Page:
Lauren Camp: Three Poems
Where many men name
a street for themselves, I lurch
the car toward
the blushing sky.
The two lanes are shifting
curves and sun-brine.
On this long afternoon,
I drive gravel scribbled
with corners where the road runs
to a banner of olive and sand,
to the middle of mountains,
the piñon vast at this elevation.
In the unanticipated gesture of bend
and swerve we’ll always find bones
in pieces. I can tolerate nothing
more small and haunting
than these symbols left to spin,
their eager petals placed in the point of grief,
and whirling witless in the wind.
Another sad story turning,
irrefutable on the shoulder.
By dare or fear, we take the curled
route fast, our glances passing
these chambered vanes
and their countless greetings.
Frothed clouds hang above
where people ghost, unfinished.
The earth memorizes their forms and division,
their skids along the taut
rural ground. Over and over
we crisscross dusty light, move toward
and away. How far ‘til we get there,
‘til we break the surface?
first published in [Ex]tinguished & [Ex]tinct Anthology (Twelve Winters Press)
Leather World, This Bird, This Sky
I came here from temporary
and perpetual rages--the whole sky
of wind. Secret birds
take the ruin of garden.
Hail carefully cuts out
the unseen side, the open veins.
Dirt offers its fragrance
When the nest falls,
I open the twigs and find only
crickets with their grasps
and clicking. For 19 years I have been
driving toward reason--or into
the sinews of city: the pile-up
on the interstate, the drums
of hydrochloric acid
near intersections, the suspicion.
Where does it end?
I’ve always understood
what can’t be said, but the man
who complained of kindness
had to apologize. There’s almost
no dialogue between life’s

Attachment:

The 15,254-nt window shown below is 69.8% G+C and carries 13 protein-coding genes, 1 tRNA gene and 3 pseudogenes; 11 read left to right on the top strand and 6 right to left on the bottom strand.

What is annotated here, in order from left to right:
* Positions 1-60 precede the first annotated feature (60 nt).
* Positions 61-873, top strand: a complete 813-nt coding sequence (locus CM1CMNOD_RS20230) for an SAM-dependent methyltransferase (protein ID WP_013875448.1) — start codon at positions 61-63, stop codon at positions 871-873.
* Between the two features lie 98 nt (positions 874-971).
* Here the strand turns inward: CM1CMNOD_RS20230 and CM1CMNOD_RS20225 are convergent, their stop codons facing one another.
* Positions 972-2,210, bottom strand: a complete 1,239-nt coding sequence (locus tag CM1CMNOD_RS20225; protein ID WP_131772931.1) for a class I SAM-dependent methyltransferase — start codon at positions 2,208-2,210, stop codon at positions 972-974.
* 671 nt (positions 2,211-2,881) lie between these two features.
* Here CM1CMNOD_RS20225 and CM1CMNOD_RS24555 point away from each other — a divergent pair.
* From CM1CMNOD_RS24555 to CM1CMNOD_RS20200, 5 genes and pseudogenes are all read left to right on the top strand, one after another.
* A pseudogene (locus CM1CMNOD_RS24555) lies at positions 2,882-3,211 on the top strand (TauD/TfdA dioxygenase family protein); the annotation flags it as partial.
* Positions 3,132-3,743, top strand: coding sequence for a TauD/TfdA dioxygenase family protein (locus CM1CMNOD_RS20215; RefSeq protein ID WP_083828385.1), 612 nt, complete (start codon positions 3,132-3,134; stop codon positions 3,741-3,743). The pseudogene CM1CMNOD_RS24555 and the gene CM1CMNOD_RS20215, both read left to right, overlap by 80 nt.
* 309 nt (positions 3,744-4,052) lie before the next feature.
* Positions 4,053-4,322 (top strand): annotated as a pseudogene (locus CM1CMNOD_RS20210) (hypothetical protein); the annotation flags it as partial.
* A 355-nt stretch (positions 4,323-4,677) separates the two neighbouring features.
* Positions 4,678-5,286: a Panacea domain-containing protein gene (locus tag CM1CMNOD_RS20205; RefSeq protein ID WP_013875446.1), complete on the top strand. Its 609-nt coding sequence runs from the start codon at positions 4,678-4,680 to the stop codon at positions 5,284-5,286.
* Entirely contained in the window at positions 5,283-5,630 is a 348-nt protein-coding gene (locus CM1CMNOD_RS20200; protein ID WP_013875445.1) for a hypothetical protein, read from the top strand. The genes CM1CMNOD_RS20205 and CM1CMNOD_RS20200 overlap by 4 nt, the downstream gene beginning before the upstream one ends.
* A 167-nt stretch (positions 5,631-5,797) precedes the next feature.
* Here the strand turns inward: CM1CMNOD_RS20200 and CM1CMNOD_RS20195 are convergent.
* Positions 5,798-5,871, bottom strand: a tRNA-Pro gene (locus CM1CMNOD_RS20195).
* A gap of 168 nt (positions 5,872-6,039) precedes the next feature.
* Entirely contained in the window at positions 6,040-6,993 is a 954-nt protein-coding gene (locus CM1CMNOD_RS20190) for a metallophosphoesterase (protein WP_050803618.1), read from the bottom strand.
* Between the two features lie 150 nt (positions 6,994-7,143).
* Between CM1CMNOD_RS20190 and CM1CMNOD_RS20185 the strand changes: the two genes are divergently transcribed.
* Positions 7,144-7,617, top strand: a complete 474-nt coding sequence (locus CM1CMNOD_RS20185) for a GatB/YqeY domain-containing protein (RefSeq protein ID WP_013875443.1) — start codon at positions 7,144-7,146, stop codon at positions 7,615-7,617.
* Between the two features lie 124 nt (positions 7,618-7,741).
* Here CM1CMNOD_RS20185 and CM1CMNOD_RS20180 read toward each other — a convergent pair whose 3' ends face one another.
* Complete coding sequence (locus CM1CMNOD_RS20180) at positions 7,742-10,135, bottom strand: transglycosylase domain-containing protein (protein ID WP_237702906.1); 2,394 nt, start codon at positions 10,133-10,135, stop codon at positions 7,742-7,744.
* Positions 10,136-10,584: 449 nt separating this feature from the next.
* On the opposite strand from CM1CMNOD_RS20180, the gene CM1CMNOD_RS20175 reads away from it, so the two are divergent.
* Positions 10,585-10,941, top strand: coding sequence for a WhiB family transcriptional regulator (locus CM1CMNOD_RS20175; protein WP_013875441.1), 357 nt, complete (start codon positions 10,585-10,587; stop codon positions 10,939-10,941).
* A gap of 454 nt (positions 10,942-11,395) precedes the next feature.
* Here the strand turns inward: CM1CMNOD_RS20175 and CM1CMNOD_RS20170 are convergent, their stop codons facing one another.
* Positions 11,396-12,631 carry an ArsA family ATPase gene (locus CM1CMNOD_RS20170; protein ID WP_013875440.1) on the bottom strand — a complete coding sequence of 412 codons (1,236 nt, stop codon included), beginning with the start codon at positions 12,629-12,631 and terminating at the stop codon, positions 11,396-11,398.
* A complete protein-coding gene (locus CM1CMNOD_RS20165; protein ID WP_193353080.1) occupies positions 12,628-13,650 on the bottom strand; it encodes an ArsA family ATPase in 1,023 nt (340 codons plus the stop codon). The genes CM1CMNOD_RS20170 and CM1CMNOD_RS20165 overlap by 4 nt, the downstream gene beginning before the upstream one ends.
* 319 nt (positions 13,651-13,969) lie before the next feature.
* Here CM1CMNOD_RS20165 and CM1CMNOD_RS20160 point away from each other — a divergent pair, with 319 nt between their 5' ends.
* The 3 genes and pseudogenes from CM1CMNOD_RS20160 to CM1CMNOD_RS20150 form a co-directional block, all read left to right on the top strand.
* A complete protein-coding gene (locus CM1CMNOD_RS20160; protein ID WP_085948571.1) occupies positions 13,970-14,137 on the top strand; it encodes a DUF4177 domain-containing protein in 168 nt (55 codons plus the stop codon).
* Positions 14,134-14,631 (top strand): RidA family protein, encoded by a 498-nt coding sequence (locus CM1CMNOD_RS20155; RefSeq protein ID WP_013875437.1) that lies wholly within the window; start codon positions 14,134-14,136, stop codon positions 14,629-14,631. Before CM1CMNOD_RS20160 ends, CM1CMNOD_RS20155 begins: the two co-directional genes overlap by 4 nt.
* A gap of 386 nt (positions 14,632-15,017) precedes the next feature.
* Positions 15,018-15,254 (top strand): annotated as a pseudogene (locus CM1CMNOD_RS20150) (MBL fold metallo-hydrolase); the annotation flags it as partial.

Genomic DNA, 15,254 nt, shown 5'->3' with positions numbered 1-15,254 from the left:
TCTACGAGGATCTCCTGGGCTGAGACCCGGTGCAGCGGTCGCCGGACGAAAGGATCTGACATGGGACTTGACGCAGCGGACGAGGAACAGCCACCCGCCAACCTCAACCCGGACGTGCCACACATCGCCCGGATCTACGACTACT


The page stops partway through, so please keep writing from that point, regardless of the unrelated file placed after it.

various promises. Such endeavor,
all of these seasons.
Wind pulls on one wing
than a next--and a raptor flies
crooked through its mandolin language.
Suddenly everything verified:
cloud without end.
first published in The Poetry Mail
Either the sound is pausing
or the sound is all
breath, many breaths, the gristle
and cleft whispering
rough in a rush
past homes knuckled
to one single plank
as the ocean snares
deep brutal folds. As each wave
combs the back of itself
beneath sky. At high tide:
a great span of white
pelts the shutters.
A stark sun continues
retreating in small gray
rosettes, picking out piers
as the waves unmake and exhale,
twirl again, ease away
over a universe where ocean
flounces the town.
first published in Malpaís Review
Lauren Camp is the author of three books, most recently One Hundred Hungers, winner of the Dorset Prize (Tupelo Press, 2016). Her poems have appeared in New England Review, Poetry International, Terrain.org, Cave Wall, Beloit Poetry Journal and as a Poem-a-Day for Poets.org. Other literary honors include the Margaret Randall Poetry Prize, the Anna Davidson Rosenberg Award, and a Black Earth Institute Fellowship. She is the producer and host of Santa Fe Public Radio’s “Audio Saucepan,” which interweaves music with contemporary poetry. www.laurencamp.com.